The authors of the study demonstrated that such artificially synthetized molecules can also have isoforms.

‘Some combinations of nucleotides (AGCU, AGUU) are most often found in microRNAs where no errors occur. Combinations such as CCAG and some of its variations can predict changes and target failure with up to 70% precision. Sequencing short hairpin RNAs from our own experiments revealed that they also have isoforms. This means that it is possible to have a situation where we invent a molecule with a specific list of targets, but in practice, isoforms appear with unintended targets of their own. Our algorithm helps predict such events at the computer analysis stage without having to carry out costly experiments,’ said Stepan Nersisyan, Junior Research Fellow at the HSE International Laboratory of Microphysiological Systems.

Featured image: The pattern discovered by the researchers. Letters that grow upwards represent error-free microRNA processing, while those growing downwards represent a processing pattern with errors. The bigger the letter, the stronger the correlation. © Nersisyan S. et al.

Reference: Anton Zhiyanov, Stepan Nersisyan & Alexander Tonevitsky (2021) Hairpin sequence and structure is associated with features of isomiR biogenesis, RNA Biology, DOI: 10.1080/15476286.2021.1952759

Provided by HSE

A Novel Method For the Rapid Repair of Peripheral Nerve Injuries (Material Science)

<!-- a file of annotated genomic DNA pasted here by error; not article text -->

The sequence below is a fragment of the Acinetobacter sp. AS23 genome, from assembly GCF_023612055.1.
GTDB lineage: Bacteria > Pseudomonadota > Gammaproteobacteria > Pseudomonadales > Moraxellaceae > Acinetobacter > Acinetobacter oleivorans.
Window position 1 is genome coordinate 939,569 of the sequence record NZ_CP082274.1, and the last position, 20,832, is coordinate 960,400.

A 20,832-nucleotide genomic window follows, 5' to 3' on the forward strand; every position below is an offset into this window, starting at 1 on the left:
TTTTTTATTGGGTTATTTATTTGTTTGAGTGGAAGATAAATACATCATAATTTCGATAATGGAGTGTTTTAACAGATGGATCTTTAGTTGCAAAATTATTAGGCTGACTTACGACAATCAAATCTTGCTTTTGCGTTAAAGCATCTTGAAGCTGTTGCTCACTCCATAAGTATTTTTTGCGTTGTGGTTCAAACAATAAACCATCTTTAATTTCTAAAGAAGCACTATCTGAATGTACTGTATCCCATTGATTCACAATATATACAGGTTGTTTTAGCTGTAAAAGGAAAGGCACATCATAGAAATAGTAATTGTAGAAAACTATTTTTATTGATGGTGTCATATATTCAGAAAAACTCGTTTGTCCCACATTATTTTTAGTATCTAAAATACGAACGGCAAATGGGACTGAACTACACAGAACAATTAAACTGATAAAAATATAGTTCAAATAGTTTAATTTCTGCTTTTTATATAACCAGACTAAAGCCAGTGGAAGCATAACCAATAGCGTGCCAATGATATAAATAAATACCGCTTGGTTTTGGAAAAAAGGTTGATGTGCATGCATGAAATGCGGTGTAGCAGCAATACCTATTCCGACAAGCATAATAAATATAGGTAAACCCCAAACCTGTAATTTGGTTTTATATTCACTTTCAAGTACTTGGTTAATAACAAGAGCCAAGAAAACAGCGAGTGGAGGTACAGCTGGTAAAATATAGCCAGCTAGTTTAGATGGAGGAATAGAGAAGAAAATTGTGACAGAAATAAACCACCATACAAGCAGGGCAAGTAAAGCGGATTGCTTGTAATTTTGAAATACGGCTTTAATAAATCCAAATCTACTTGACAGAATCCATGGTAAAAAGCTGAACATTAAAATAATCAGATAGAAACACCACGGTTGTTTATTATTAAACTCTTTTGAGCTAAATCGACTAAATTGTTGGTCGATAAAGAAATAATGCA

Bar-Ilan University researchers have developed nerve guidance conduits filled with smart gel that accelerate regeneration of torn nerve fibers

Each year, hundreds of thousands of people worldwide suffer from peripheral nerve injuries, which often leave them with long-term disabilities. The peripheral nervous system is analogous to the circulatory system; a network of vessels that reaches all parts of the body, but instead of blood flowing through vessels, electrical signals propagate information through thin fibers called axons, which are engulfed within nerve trunks. These nerve trunks are the communication network relaying information from all parts of the body to the brain, coordinating activity, and generating motor and sensory function. If one of the nerve trunks is damaged or torn – a common condition in limb injuries – a patient can experience pain, paralysis and even a life-long disability.

In such situations, surgical intervention is necessary to repair the damaged nerve. The standard treatments are direct suturing of detached nerves or, in cases where the gap formed in the nerve trunk is large, surgeons transfer an intact nerve trunk from the patient’s leg and implant it at the site of the injury, thus creating damage in another area (i.e., the leg). Today, there are methods to rejoin nerve trunks to allow the axons to regrow and restore motor and sensory function. One such method is by implanting a synthetic hollow nerve conduit aimed at bridging the gap and allowing the nerve to heal without secondary damage to the patient.